5. The learned counsel for the appellant-tenant in C. C. C. A. No. 78/81, Sri. B. Nalini Kumar representing Sri K. G. Kannabhiram, contended that the notice of termination of the contractual tenancy issued under S. 106 of the T. P. Act and the decree for eviction-all being within the ten years period of exemption - lapsed upon the expiry of the period of ten years and that thereafter the building is governed by the Rent Controller law. According to him, the decree passed by the trial Court has notonly become inexecutable but is liable to be set aside and the suit dismissed. The Court is bound to take notice to subsequent events which are obtaining at the time of passing of the appellate decree and the defenndant becomes a tenant not only for the period later the expiery of ten years but even retrospectively during the ten years period of exemption. For that reason the decree for mesne profits passed in respect of the period of exemption is also liable to be set aside. The above arguments were adopted by Sri. D. Mohan Rao for the tenant in C. C. C. A. No. 135/82.
6. Sri Murali Narayan Bung, the learned counsel for the landlord, in both the appeals contended that there is no special provision in the Rent Control Law in Andhra Pradesh overriding decrees already passed or for abatement of pending suits ro appeals and that the decre for evection must stand. A litigant cannot be prejudiced if the period of exemption granted under law expired on account of 'laws' 'delays'. An act or omission of Court cannot prejudice the rights of a party. It is aruged that, in any event, the decree for mesne profits covering the period anterior to the expiry to ten years when the building stood exempted from Rent Control Laws, cannot be set aside or made ineffetive even if the tenant becomes statutory tenant after the expiry of ten years. There is no anomaly in passing a decree for mesne profits ofr the earlier period and rent for the latter period after expiry of ten years.
7. Before adverting to the principles of law, it is necessary to refer to S. 2(ix) and relevant part of S. 10 of the A. P. Buildings (Lease, Rent and Eviction) Control Act, 1960 (hereinafter called the Act).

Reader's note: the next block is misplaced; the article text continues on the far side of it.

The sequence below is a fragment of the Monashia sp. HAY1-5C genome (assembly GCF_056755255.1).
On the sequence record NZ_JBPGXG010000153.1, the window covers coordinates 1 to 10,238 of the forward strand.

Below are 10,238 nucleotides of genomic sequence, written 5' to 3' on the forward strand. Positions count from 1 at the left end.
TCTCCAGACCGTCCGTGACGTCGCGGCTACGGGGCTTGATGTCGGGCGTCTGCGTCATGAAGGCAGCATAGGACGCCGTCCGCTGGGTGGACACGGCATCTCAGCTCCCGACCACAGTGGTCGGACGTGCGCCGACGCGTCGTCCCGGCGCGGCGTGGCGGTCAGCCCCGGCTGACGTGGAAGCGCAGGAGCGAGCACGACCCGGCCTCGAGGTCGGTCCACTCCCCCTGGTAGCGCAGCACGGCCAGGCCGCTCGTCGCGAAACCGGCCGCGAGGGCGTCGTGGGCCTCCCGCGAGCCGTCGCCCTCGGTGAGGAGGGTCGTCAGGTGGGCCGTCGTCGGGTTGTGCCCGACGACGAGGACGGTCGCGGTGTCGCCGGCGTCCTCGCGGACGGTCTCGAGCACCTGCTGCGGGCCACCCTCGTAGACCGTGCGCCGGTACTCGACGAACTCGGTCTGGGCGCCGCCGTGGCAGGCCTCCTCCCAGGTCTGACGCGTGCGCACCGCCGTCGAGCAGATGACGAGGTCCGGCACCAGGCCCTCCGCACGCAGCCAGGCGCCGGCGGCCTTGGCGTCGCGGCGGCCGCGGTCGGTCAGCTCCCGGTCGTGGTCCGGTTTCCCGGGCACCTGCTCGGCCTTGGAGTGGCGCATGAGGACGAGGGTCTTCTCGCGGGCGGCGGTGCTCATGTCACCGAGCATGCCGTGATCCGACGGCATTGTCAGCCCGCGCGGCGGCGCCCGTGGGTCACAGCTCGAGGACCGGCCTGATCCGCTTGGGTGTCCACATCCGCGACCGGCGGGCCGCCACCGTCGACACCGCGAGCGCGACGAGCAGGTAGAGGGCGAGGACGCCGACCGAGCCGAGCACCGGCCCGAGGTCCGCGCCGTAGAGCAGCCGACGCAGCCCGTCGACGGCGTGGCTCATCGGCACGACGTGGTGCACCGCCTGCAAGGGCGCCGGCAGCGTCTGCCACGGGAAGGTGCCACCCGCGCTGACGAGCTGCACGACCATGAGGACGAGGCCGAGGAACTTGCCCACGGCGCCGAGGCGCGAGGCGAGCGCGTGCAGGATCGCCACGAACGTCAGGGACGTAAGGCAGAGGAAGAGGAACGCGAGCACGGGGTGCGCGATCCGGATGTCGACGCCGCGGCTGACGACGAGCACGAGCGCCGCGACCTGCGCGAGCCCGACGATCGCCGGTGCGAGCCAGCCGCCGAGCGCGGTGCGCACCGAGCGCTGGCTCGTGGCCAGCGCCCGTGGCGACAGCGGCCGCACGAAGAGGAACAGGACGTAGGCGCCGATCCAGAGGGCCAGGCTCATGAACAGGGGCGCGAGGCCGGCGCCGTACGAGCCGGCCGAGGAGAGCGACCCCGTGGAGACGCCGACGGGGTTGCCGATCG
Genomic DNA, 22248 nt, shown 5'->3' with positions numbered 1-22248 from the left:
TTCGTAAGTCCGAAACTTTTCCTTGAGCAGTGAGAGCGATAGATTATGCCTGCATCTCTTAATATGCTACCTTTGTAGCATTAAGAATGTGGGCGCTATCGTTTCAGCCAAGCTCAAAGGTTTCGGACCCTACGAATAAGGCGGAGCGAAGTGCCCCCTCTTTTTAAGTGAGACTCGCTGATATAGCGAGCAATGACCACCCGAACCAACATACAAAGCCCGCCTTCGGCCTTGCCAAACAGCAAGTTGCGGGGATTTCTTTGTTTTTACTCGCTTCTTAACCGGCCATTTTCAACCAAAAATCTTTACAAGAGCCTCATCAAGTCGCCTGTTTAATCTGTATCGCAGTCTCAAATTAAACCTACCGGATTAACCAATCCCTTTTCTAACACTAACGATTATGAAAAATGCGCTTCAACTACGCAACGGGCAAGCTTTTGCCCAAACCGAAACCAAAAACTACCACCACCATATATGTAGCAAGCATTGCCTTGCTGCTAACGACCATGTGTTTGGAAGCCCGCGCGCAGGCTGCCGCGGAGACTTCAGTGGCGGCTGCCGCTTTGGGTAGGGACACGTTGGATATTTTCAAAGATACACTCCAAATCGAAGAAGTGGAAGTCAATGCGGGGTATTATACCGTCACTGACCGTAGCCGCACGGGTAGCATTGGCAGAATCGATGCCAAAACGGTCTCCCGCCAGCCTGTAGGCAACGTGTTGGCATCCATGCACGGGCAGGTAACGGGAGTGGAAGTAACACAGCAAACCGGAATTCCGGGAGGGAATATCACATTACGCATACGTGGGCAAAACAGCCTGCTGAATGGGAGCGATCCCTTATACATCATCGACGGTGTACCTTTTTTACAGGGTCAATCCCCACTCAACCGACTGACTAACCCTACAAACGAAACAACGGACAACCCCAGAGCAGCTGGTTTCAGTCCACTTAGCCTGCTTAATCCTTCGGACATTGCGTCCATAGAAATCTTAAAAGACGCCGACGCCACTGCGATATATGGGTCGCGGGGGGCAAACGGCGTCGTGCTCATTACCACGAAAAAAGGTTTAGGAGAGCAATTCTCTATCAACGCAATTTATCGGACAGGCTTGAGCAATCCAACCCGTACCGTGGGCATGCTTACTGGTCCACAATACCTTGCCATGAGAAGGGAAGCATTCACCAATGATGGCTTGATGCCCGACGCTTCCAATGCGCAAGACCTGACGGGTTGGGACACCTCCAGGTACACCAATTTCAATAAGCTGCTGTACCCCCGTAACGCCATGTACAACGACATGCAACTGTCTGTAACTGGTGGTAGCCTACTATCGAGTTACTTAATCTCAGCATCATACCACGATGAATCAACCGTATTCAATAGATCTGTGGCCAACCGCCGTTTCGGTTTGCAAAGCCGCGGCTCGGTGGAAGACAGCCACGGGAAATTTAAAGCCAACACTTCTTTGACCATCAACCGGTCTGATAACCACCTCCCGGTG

'Sec. 2 (ix) : 'Tenants'means any person by whom or on whose acccount rent is payable for a building and includes the surviving spouse, or any son or duaghter, of a deceased tenant who had been living with the tenant in the building as a member of the tenant's family up to the death of the tenant and a person continuing in possession after the termination of the tenancy in his favour.'
'Sec. 10 (1) : A tenant shall not be evicted whether in execution of a decree or otherwise except in accordance with the provisions of this section or Ss. 12 and 13............'
It may be noted that Ss. 10 (2) to 10 (8) provide for eviction on various grounds such as wilful default etc.
8. Sections 32 (b) of the Act provided that the provisions of the Act did not apply to 'any building construted on or after the 26th August, 1957'. Under S. 33, the provisions of Madras Act (25 of 1949) and Hyderabad Act (20/54) were repeated, with a saving clause similar to S. 6 of the General Clauses Act.
9. Now, a contractual tenancy may expire by efflux of time or by notice to quit issued in terms of S. 106 of the T. P. Act. These modes are covered by S. 11 (a) and (h). Other modes of determination are set out in S. 111 (B) to (g) of T. P. Act. When a person has been in possession as tenant and continues to be in possession after determination of the tenancy, without the consent of the landlord, he is called a 'tenant sufferance' as distinguished from a person who to start with, is a trespasser. On the other hand, a tenant is a 'tenantholding over', if he remains in possession after the determination of the lease and the lessor accepts rent from him or otherwise assents to his continuing in possession, and in such a case, the terms of the original contract hold good and a fresh notice to quit under S. 106, T. P. Act is necessary for evicting such a tenant holding over.
10. The expression 'Statutory tenant' is not be found in the A. P. Act or in any rent control legislation of any other State. It is an expression coined by the Judges in England. Under the various State statutes, 'tenant' generally includes any person continuing in possession after the termination of his tenancy. Such a person would not be a tenant under the oridinary law but is still recognised as a 'tenant' by the rent control legislation. The statutory tenant is, by virtue of the inclusion in the definition of 'tenant', placed in the same footing as a 'contractual tenant' so far as rent control legislation si concerned . (vide v. Dhanapal Chattiar v. Yesodai Ammal : 1SCR334 (decided by seven Judges of the Supreme Court). The distinction between contractual tenancy and statutory tenancy is thus completly obliterated by the rent control legislation. Though genetically, the parentage of these two legal concepts is differetn, one owing its origin to contract and the other to rent control legislation, they are equated with each other and their incidents are the same. This right is heritable even in regard to non-residential preemises. Vide Gian Devi v. Jeevan Kumar : AIR1985SC796 .